P01 - The role of membrane scaffolds for the spatial organization and heterogeneity of the mitochondrial inner membrane

The mitochondrial inner membrane is a protein-rich, complex membrane structure, which serves as an important metabolic barrier in cells and houses numerous metabolic processes. Distinct functions are carried out in morphologically defined regions, such as protein translocation in the inner boundary membrane or the production of ATP via OXPHOS complexes in mitochondrial cristae. Moreover, increasing evidence suggests large functional heterogeneity at the nanoscale within the inner membrane. Multimeric membrane scaffold proteins of the SPFH-family, prohibitins (PHB1, PHB2) and the stomatin-like protein SLP2, form large ring complexes in the inner membrane, which are proposed to serve as lipid and protein scaffolds. These scaffold proteins assemble with AAA proteases at opposite membrane surfaces constituting proteolytic hubs in the inner membrane. Loss of PHB membrane domains severely impairs mitochondrial functions and is associated with neurodegeneration, obesity and kidney failure.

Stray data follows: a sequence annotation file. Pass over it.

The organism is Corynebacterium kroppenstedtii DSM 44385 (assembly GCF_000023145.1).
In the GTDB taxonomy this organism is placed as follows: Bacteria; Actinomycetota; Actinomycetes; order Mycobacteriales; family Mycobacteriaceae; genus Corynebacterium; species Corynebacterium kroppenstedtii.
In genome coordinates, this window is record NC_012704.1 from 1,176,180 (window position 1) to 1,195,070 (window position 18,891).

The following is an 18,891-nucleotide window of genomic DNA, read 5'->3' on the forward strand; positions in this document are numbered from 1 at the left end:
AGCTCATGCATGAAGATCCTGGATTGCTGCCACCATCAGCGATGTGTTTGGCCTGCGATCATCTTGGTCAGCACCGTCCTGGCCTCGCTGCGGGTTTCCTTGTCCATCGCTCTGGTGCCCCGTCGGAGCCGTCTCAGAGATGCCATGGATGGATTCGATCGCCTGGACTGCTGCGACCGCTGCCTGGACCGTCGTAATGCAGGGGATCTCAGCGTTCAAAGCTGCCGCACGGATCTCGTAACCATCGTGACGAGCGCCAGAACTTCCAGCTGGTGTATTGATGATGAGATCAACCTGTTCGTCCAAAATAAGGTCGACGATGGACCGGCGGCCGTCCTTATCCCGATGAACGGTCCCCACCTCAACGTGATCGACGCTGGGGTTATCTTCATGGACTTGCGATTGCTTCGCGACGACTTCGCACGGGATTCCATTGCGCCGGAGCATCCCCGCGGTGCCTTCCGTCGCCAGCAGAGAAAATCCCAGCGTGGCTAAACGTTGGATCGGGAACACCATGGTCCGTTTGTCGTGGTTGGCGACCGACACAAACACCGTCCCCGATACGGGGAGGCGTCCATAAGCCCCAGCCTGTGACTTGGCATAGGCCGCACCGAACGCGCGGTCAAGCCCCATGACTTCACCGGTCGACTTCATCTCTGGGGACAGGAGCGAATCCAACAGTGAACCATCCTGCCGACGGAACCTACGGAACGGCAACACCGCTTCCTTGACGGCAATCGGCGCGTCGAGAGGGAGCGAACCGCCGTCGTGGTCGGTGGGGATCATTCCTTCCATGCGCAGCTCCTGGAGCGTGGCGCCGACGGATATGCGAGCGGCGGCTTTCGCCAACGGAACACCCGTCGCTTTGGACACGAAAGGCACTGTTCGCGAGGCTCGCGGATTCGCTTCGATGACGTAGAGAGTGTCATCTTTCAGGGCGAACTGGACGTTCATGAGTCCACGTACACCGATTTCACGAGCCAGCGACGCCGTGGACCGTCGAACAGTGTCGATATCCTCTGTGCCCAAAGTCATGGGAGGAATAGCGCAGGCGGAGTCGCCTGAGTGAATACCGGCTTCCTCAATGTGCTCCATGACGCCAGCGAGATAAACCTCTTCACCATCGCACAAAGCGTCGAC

During the last funding period, we have identified TMBIM5 (GHITM, MICS1) as a novel constituent of PHB membrane domains. Our functional analysis revealed that TMBIM5 acts both as a Ca2+/H+ exchanger and inhibitor of the m-AAA protease in the inner membrane. TMBIM5 thus couples the mitochondrial proton gradient with protein turnover rates to reshape the mitochondrial proteome and adjust the cellular metabolism. These findings suggest that spatially restricted, localized proteolysis contributes to the functional and structural heterogeneity of the inner membrane. We will therefore examine the role of membrane scaffolds and the TMBIM5-dependent proton gradient for the spatial regulation of proteolysis in the inner membrane. We will apply various advanced proteomic approaches to monitor localized proteolysis at PHB membrane domains, define the protein topology within these domains and examine the effect of TMBIM5 and the proton motif force on the stability of inner membrane proteins. Together, our experiments will further define regulatory circuits coupling protein turnover to the energetic status of mitochondria and unravel how localized proteolysis regulated by membrane scaffolds contributes to the functional heterogeneity of the inner membrane.